U.S. Pat. No. 6,418 which issued May 1, 1849 to Henry Jones, discloses that fine quality wheat (or other grain from which the flour to be prepared is made) is added to tartaric acid. This is mixed well with the flour and both are passed through a flour dressing machine and allowed to remain untouched for 2-3 days. Afterward the flour and acid are mixed with bicarbonate of soda (or bicarbonate of potassa) in fine powder, muriate of soda, loaf-sugar in fine powder and the whole is thoroughly mixed together and then put through a flour dressing machine.

U.S. Pat. No. 3,060,031 which issued to John H. Moriarty et al. on Oct. 23, 1962, discloses a chemically leavened bread making process using components including an amino acid, sugar based flavor, a GDL and sodium bicarbonate.

U.S. Pat. No. 3,501,314 which issued to Thomas P. Kichline et al. on Mar. 17, 1970, describes a leavening acid which is an alkali metal aluminum acid phosphate (e.g., SALP).

U.S. Pat. No. 3,736,151 which issued to Robert E. Benjamin on Apr. 7, 1981, describes a leavening agent formed from acidic sodium aluminum phosphate in the presence of water and a binder.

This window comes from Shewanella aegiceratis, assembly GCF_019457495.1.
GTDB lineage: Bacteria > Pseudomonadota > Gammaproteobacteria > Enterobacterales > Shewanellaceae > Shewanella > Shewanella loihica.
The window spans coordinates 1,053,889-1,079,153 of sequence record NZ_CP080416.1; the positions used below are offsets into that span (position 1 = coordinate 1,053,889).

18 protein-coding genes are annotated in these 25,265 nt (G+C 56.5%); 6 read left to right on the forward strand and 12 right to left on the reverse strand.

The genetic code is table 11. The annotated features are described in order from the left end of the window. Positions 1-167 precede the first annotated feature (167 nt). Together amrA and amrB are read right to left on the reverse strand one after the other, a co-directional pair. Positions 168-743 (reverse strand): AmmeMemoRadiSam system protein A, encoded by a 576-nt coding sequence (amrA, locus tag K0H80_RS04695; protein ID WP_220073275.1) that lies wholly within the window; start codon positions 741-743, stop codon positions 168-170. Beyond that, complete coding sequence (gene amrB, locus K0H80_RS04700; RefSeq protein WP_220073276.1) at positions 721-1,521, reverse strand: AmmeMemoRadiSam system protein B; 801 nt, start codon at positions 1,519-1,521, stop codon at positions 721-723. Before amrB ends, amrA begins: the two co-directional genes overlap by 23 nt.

GDL was disclosed along with sodium hydrogen carbonate in U.S. Pat. No. 4,741,907 which issued to Toshiaki Furuhashi on May 3, 1988, as ingredients for a multilayer dough system that reportedly keeps the acid and the base separate during mixing and forming. The combination is reportedly reacted in the can.

U.S. Pat. No. 3,096,178, which issued to James W. Tucker on Jul. 2, 1963, ('178 patent) describes a chemically leavened yeast dough in which sodium aluminum phosphate is used with bicarbonate of soda. The '178 patent describes how the sodium aluminum phosphate can be used in excess and how this reportedly imparts desirable characteristics to the yeast bread dough. However contrary to the present invention, this '178 patent utilizes yeast. The '178 patent also describes how proofing can be done at ambient temperature or at an elevated temperature, e.g. 150° F.

U.S. Pat. No. 3,170,795, which issued to Arlee A. Andre on Feb. 23, 1965, ('795 patent) discloses dry mixtures used to produce chemically leavened baked goods, made without yeast, requiring a high-protein flour (having a protein content of at least 18% as measured by the Kjeldahl method) and glucono-δ-lactone (GDL) as the primary leavening acid. The '795 patent describes how optionally a mixture of glucono-δ-lactone (slow-acting acidic leavening agent) with a lesser amount (up to one-third the level of glucono-δ-lactone) of a fast-acting acidic leavening agent including sodium aluminum phosphate can be used. Example 1, of this '795 patent discloses that ingredients are first mixed before the dough is formed by the moisturization of dry ingredients. Optionally, the leavening agents are added late in the mixing cycle of dry ingredients, if a fast-acting acidic agent is used, to preclude as much as possible any premature reaction. This '795 patent does not teach or suggest the importance of any particular order of addition of the bicarbonate during the dough mixing cycle as the inventors have discovered.